Another producer who has broken free from any national constraints and still continues to do so, is Chronoswiss. Even if the brand name is suggestive of Swiss provenance, this watch manufacturer was actually founded in Munich in the early 1980s. Its visionary Gerd-Rüdiger Lang defied the so-called quartz crisis and relied exclusively on mechanical components for his watches. Chronoswiss has been allowed to carry the "Swiss Made" label, since these were mostly provided directly by Switzerland. Relatively speaking, Chronoswiss should be crossed off this list since its company headquarters were relocated to Lucerne, Switzerland in 2012. Yet we wanted to adorn it with the company whose collections such as Sirius, Timemaster, and Régulateur are well known for their distinctive onion crowns, the knurled bezel, and their screwed spring bars.
6. Union Glashütte
The next leg of our journey leads us straight to the postcard picturesque of the German Erzgebirge. It is in and around Glashütte where Germany’s most prized watchmakers are gathered. There is no single other city in Germany with more luxury watchmakers then Glashütte and it is unsurprising that the local manufacturers proudly brand themselves with the name of this tiny village in Saxony. In 1893, Johann Dürrstein, the Union Glasshütte founder, gave his newly minted company some sound business advice. The watches of the brand should be as inexpensive as possible, yet still retain the highest possible quality. This forward-thinking motto is still reflected in its current model series of the Belisar, Viro, Noramis, Seris, Sirona, 1893 and Averin.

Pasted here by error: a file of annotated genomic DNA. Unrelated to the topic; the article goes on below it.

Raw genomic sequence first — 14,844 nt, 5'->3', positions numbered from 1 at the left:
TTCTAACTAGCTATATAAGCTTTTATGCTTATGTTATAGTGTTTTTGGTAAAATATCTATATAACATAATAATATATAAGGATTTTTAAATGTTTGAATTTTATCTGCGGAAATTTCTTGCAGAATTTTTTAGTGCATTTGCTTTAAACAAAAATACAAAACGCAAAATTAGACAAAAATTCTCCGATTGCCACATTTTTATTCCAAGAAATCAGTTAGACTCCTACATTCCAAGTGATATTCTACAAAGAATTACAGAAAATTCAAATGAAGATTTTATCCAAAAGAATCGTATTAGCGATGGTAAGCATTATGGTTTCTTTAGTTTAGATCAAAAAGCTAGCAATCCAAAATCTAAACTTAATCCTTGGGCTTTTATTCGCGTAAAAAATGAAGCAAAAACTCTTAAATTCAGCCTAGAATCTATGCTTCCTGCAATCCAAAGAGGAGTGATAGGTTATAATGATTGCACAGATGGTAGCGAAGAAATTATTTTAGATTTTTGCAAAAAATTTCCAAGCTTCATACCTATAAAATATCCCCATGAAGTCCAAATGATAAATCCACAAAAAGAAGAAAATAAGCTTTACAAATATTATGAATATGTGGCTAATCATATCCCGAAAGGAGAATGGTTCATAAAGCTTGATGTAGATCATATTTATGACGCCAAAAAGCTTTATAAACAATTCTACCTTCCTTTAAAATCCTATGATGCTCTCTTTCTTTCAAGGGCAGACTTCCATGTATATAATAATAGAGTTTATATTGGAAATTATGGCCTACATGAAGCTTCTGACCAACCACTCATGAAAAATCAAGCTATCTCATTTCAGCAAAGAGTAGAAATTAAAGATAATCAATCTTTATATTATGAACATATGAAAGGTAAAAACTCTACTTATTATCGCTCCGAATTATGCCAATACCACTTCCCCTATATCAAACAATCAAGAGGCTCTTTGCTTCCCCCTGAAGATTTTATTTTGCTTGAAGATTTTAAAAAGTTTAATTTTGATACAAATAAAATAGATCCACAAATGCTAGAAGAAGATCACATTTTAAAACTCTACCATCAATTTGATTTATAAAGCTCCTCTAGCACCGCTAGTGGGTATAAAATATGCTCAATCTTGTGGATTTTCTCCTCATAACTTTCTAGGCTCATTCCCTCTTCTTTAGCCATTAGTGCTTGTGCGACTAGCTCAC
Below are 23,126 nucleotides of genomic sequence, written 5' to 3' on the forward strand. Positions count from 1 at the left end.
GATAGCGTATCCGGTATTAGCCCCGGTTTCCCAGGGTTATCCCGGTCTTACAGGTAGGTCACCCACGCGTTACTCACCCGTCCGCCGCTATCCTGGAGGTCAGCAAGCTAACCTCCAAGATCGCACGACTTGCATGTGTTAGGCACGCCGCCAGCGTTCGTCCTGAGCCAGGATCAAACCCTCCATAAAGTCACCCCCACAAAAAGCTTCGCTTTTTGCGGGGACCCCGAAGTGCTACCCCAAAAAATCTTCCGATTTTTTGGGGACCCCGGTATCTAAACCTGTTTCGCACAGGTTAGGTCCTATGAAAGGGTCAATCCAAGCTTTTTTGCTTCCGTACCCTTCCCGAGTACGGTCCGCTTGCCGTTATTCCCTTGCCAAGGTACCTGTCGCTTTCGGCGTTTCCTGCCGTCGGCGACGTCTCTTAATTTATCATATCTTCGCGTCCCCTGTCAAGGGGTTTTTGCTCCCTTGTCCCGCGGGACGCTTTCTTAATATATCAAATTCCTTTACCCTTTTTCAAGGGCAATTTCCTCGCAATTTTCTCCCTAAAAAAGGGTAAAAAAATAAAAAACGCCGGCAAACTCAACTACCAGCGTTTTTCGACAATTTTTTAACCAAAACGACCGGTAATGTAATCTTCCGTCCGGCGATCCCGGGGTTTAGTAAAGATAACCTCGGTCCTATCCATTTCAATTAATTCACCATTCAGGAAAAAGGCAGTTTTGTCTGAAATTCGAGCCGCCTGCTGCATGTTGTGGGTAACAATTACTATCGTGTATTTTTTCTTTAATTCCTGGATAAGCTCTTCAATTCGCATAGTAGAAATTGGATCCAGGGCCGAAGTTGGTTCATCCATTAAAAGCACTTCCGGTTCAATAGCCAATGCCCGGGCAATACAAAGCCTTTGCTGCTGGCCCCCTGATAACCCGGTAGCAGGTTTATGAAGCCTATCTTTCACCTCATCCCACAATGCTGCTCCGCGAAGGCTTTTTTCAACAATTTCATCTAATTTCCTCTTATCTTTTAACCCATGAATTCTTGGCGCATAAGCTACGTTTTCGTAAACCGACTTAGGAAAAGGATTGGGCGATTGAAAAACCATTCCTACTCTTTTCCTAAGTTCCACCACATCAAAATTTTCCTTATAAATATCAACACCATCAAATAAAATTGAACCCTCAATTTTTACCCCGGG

Vallée de Joux is for the Swiss watch industry, what Saxon Switzerland is for the German one. It was in this region that Mühle Glashütte first opened its doors in 1868. According to a plan for the watchmaking industry in Glashütte by F.A. Lange, the company’s founder, Robert Mühle, supplied the German School of Watchmaking with precision measurement instruments. After having specialised back in the 1990’s in marine chronometers and other nautical equipment, the manufacturer is currently dedicated to the wristwatch collections Terranaut, Terrasport, Germanika, Antaria as well as Teutonias. Following a legal dispute with its competitor Nomos, both are now considered strong contenders for top rankings in international awards. In 2014, the Teutonia II Chronograph received the prestigious “Goldene Unruh” award.